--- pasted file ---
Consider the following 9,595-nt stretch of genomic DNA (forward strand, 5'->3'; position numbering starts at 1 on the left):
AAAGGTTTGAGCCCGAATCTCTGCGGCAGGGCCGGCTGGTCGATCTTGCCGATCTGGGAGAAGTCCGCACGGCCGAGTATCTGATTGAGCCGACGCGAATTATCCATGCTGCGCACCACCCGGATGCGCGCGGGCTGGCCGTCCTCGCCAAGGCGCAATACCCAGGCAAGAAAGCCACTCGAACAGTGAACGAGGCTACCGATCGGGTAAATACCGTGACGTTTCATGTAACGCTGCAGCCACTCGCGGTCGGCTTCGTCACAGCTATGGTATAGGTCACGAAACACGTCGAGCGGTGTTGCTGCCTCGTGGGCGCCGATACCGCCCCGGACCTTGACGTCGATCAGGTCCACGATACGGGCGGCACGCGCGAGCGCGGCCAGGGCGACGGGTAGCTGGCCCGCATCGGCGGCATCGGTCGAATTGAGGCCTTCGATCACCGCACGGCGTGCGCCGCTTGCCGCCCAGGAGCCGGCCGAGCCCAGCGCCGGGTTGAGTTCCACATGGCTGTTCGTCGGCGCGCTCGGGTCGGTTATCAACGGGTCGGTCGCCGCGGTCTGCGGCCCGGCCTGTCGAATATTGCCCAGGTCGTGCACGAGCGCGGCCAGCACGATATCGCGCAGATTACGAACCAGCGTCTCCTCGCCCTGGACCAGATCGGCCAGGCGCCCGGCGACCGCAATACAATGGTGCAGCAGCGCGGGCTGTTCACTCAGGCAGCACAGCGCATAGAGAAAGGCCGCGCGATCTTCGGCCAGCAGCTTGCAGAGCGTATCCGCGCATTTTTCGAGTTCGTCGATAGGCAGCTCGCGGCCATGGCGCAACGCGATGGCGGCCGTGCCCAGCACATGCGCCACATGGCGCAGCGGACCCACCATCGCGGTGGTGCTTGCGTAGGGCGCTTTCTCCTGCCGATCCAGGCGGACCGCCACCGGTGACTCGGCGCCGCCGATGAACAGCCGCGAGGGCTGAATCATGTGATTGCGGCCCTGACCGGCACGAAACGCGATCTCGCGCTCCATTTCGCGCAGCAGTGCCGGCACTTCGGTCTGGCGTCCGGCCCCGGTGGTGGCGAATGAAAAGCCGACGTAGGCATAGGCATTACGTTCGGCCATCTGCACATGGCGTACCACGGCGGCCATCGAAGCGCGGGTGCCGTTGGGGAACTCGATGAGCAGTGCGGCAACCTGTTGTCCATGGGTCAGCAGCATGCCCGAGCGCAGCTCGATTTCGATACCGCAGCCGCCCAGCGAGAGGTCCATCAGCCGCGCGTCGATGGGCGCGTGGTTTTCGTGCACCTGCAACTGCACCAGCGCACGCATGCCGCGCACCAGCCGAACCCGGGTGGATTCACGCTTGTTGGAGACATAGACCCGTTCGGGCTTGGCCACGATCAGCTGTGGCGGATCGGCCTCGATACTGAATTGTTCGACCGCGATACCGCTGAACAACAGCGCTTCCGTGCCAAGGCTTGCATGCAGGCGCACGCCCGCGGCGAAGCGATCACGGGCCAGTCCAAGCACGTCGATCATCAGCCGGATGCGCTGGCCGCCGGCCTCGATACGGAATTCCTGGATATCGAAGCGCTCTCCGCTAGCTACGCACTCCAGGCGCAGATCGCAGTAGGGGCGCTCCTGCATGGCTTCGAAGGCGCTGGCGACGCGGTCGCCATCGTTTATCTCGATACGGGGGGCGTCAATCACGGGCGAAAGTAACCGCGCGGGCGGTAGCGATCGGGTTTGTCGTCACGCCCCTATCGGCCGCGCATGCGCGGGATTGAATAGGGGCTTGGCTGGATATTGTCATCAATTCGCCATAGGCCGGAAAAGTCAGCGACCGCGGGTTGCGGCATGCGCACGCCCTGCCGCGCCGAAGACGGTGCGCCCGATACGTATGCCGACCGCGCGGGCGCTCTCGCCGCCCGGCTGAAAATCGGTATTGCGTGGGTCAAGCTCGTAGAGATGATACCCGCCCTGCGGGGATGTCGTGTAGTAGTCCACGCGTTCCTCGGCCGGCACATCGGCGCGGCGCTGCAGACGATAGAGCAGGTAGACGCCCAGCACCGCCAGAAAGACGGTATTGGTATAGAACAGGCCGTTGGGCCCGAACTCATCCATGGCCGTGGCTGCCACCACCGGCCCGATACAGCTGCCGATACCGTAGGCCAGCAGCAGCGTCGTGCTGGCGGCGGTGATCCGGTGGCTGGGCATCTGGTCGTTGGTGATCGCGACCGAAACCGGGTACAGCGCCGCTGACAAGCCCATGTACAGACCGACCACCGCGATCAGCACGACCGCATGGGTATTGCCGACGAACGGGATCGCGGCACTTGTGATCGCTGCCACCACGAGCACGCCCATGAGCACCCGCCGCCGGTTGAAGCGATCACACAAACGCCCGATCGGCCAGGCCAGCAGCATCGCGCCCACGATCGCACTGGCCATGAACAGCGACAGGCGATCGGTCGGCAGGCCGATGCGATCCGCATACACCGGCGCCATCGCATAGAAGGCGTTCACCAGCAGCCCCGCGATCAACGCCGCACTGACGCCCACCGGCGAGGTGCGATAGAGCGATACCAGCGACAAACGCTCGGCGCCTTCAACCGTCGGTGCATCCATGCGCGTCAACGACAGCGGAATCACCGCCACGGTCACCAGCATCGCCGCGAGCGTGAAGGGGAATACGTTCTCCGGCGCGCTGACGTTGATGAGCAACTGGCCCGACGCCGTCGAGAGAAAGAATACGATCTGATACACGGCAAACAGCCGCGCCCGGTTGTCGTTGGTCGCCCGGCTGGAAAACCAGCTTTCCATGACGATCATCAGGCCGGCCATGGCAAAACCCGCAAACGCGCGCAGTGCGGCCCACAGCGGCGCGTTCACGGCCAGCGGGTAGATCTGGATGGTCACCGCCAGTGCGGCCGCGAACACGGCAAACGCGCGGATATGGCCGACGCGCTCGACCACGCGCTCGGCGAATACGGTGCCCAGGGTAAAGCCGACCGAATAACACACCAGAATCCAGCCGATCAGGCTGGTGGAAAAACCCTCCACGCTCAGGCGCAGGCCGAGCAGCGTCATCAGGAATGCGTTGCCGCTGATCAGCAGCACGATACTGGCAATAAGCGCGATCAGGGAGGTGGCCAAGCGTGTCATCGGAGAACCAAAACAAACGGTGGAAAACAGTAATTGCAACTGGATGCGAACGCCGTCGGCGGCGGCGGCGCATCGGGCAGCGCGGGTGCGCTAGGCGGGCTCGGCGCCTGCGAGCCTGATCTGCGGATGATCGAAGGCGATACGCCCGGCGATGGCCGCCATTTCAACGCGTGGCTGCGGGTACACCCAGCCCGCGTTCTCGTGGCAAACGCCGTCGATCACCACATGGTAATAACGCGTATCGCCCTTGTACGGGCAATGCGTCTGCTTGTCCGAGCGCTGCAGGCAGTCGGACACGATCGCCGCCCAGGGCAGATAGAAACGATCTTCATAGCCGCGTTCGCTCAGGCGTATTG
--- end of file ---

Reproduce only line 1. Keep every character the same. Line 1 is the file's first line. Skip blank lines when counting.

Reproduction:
Consider the following 9,595-nt stretch of genomic DNA (forward strand, 5'->3'; position numbering starts at 1 on the left):